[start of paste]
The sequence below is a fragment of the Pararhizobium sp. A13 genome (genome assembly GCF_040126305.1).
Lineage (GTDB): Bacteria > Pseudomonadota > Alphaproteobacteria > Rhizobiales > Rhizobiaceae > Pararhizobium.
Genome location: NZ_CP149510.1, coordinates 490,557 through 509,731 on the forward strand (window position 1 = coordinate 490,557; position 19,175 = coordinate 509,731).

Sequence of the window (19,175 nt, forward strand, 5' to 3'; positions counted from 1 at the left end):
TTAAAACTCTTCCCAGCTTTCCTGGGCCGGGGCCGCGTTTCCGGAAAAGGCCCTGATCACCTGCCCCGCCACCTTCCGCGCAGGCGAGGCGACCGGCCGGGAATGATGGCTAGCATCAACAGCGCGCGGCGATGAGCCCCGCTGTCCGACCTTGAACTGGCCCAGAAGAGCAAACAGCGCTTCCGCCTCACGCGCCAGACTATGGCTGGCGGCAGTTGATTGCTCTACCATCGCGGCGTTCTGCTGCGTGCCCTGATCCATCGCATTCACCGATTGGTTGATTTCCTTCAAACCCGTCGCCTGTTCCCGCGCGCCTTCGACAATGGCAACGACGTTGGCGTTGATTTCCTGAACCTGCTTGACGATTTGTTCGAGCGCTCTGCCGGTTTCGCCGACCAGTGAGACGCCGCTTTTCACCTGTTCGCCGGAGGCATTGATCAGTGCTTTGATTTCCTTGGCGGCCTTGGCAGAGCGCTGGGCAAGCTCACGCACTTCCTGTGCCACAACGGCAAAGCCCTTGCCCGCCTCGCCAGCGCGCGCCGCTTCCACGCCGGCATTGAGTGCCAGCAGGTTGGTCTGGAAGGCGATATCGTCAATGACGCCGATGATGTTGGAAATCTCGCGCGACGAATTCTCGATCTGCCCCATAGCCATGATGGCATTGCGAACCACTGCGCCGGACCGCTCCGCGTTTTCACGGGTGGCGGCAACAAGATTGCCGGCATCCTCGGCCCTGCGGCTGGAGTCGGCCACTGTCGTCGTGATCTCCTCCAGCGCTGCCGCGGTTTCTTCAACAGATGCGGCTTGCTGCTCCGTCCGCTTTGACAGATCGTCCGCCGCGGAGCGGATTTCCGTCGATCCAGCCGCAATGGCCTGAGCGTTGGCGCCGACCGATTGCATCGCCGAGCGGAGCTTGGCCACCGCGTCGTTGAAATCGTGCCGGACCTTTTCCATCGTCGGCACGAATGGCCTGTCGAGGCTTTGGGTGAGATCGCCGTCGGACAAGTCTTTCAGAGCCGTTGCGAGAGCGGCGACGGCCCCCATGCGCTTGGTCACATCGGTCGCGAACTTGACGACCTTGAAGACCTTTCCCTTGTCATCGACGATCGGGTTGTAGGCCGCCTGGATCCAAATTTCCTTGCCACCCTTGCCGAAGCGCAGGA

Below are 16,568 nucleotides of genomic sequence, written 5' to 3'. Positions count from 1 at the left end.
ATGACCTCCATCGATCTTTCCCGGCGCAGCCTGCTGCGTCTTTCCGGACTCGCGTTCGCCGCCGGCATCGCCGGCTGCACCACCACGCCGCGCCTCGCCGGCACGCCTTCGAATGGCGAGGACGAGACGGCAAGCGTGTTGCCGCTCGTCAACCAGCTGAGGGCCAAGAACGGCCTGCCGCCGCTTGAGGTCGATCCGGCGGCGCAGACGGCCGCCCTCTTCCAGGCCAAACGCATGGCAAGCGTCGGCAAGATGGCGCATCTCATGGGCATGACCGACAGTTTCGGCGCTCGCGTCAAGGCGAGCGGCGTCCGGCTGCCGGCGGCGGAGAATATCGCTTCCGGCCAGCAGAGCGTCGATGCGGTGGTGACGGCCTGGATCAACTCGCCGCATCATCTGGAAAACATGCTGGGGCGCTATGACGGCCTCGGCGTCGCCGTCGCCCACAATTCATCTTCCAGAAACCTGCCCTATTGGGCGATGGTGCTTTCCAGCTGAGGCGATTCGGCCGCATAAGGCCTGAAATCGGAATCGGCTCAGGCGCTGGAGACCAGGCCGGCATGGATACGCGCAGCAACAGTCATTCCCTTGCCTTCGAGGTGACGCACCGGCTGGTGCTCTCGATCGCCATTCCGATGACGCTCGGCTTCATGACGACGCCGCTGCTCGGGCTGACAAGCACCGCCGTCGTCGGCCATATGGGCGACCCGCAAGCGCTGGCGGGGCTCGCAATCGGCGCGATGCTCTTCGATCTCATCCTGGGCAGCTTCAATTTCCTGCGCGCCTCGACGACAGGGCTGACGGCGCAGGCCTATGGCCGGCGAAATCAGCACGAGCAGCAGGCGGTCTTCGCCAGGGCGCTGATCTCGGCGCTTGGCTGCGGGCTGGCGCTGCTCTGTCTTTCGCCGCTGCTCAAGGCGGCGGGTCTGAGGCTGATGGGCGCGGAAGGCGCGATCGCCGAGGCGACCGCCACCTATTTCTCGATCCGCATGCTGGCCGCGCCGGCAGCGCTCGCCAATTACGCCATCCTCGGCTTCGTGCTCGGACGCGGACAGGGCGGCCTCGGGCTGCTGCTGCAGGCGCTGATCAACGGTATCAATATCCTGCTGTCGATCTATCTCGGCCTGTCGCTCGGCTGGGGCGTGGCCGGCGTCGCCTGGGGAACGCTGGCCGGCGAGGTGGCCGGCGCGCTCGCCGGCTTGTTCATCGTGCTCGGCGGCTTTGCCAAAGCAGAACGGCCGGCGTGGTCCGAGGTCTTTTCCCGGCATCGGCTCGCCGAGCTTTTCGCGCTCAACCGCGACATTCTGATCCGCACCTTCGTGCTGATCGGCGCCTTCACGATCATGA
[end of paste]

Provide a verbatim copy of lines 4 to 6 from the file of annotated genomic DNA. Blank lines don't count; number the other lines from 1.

Sequence of the window (19,175 nt, forward strand, 5' to 3'; positions counted from 1 at the left end):
TTAAAACTCTTCCCAGCTTTCCTGGGCCGGGGCCGCGTTTCCGGAAAAGGCCCTGATCACCTGCCCCGCCACCTTCCGCGCAGGCGAGGCGACCGGCCGGGAATGATGGCTAGCATCAACAGCGCGCGGCGATGAGCCCCGCTGTCCGACCTTGAACTGGCCCAGAAGAGCAAACAGCGCTTCCGCCTCACGCGCCAGACTATGGCTGGCGGCAGTTGATTGCTCTACCATCGCGGCGTTCTGCTGCGTGCCCTGATCCATCGCATTCACCGATTGGTTGATTTCCTTCAAACCCGTCGCCTGTTCCCGCGCGCCTTCGACAATGGCAACGACGTTGGCGTTGATTTCCTGAACCTGCTTGACGATTTGTTCGAGCGCTCTGCCGGTTTCGCCGACCAGTGAGACGCCGCTTTTCACCTGTTCGCCGGAGGCATTGATCAGTGCTTTGATTTCCTTGGCGGCCTTGGCAGAGCGCTGGGCAAGCTCACGCACTTCCTGTGCCACAACGGCAAAGCCCTTGCCCGCCTCGCCAGCGCGCGCCGCTTCCACGCCGGCATTGAGTGCCAGCAGGTTGGTCTGGAAGGCGATATCGTCAATGACGCCGATGATGTTGGAAATCTCGCGCGACGAATTCTCGATCTGCCCCATAGCCATGATGGCATTGCGAACCACTGCGCCGGACCGCTCCGCGTTTTCACGGGTGGCGGCAACAAGATTGCCGGCATCCTCGGCCCTGCGGCTGGAGTCGGCCACTGTCGTCGTGATCTCCTCCAGCGCTGCCGCGGTTTCTTCAACAGATGCGGCTTGCTGCTCCGTCCGCTTTGACAGATCGTCCGCCGCGGAGCGGATTTCCGTCGATCCAGCCGCAATGGCCTGAGCGTTGGCGCCGACCGATTGCATCGCCGAGCGGAGCTTGGCCACCGCGTCGTTGAAATCGTGCCGGACCTTTTCCATCGTCGGCACGAATGGCCTGTCGAGGCTTTGGGTGAGATCGCCGTCGGACAAGTCTTTCAGAGCCGTTGCGAGAGCGGCGACGGCCCCCATGCGCTTGGTCACATCGGTCGCGAACTTGACGACCTTGAAGACCTTTCCCTTGTCATCGACGATCGGGTTGTAGGCCGCCTGGATCCAAATTTCCTTGCCACCCTTGCCGAAGCGCAGGA

Below are 16,568 nucleotides of genomic sequence, written 5' to 3'. Positions count from 1 at the left end.